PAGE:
There have been some very stupid attempts over the years to depict Marx as a pro-imperialist. But this is simply nonsense. Marx’s attitude to the Indian people is demonstrated vividly by the fact that, when the International Working Men’s Association received a request in 1871 to establish a branch in Calcutta, the General Council insisted that the applicants be “instructed of the necessity of enrolling natives in the association”.

Marx’s attitude, combining support for economic and social development with opposition to imperial violence and political oppression, was absorbed by the best elements of the international socialist movement that developed during the course of the 19th century.

In Britain, for instance, the early Marxists, and chief among them Henry Hyndman of the Social Democratic Federation, made support for Indian independence a central part of their politics. When the debates between right-wing supporters of colonialism and left-wing opponents of it took place in the Socialist International at the start of the 20th century, the left cited Marx’s support for Indian liberation, as well as the national struggles of Poland and Ireland, as exemplary.

There was also a cross-fertilisation between British and Indian radicalism. Many British radicals learnt to hate British imperialism and capitalism through their reading about or contact with India, and many Indian activists came to Britain and were radicalised through contact with movements here. Britain’s first non-white MP, for instance, was Dadabhai Naoroji, a Parsi campaigner for Indian independence who, though elected as a Liberal, steadily moved to the left until he joined the Socialist International.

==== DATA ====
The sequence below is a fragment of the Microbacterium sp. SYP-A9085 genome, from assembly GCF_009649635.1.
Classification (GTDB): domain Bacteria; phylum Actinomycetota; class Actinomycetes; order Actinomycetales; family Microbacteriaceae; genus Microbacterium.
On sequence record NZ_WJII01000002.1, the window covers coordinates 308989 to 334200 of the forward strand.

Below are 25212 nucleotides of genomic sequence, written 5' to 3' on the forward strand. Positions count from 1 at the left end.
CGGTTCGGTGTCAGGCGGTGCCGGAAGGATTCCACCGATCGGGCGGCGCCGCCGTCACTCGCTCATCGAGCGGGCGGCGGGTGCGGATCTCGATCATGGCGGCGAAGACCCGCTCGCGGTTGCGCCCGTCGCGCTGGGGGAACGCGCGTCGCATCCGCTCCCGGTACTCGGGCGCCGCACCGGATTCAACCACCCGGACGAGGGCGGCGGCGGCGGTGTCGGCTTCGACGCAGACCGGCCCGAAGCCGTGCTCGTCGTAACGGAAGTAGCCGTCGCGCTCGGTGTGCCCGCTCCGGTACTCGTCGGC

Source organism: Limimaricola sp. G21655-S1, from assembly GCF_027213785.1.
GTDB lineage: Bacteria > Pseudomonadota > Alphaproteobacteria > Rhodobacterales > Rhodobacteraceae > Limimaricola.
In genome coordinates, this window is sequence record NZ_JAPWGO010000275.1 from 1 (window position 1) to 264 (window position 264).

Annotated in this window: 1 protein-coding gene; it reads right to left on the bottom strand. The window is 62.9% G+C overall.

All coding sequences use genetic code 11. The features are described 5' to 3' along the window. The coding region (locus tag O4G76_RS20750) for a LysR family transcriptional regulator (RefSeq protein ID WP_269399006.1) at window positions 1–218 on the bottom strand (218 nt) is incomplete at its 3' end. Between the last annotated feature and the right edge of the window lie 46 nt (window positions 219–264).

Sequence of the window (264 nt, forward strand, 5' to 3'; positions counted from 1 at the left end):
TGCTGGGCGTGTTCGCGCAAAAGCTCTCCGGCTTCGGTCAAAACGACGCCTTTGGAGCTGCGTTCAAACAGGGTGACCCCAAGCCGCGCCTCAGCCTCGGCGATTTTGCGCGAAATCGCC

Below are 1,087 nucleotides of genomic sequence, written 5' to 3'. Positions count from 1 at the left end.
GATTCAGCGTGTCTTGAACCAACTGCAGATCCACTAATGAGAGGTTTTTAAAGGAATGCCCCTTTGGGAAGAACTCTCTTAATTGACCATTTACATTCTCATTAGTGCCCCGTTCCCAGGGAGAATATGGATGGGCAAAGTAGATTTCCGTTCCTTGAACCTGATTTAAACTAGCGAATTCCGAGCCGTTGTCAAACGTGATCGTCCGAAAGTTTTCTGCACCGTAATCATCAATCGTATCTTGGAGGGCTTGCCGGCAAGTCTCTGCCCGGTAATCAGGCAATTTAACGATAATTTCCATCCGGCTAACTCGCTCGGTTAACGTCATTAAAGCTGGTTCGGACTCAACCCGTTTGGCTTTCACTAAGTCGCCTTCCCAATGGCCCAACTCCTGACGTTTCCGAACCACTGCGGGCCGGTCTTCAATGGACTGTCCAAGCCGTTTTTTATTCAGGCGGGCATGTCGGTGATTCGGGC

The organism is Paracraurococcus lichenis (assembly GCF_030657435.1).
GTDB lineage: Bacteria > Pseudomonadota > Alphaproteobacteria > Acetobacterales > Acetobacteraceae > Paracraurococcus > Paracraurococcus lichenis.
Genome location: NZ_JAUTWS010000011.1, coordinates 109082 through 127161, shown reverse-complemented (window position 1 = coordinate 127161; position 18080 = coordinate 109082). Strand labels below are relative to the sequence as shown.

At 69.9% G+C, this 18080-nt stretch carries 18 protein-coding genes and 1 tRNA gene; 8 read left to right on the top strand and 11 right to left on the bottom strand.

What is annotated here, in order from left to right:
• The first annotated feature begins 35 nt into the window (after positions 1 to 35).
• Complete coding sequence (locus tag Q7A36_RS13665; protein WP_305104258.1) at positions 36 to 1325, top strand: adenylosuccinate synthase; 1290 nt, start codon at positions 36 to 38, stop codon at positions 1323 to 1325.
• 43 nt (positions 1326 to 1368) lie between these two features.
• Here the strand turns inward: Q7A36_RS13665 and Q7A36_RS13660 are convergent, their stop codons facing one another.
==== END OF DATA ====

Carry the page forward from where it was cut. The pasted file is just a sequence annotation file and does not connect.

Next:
Naoroji spoke at the International’s 1904 Congress, where he stated that “the fate of India rests in the hands of the working classes”. This tradition continued into the 20th century with figures like Shapurji Saklatvala, the Communist Party-supporting Labour MP for Battersea. Saklatvala was the first person to be arrested during the General Strike, after he called on soldiers not to fire on striking workers.

Later history

Marx’s warning was apt. In addition to the poverty and misery it brought for the majority of the population, India’s industrial development proceeded only very slowly under British rule. British capitalists saw no need to move their factories there; Indian capitalists had no government of their own to provide protection and aid for new enterprises. In fact, the British state positively discouraged Indian capitalists because it saw them as potential competitors to British business.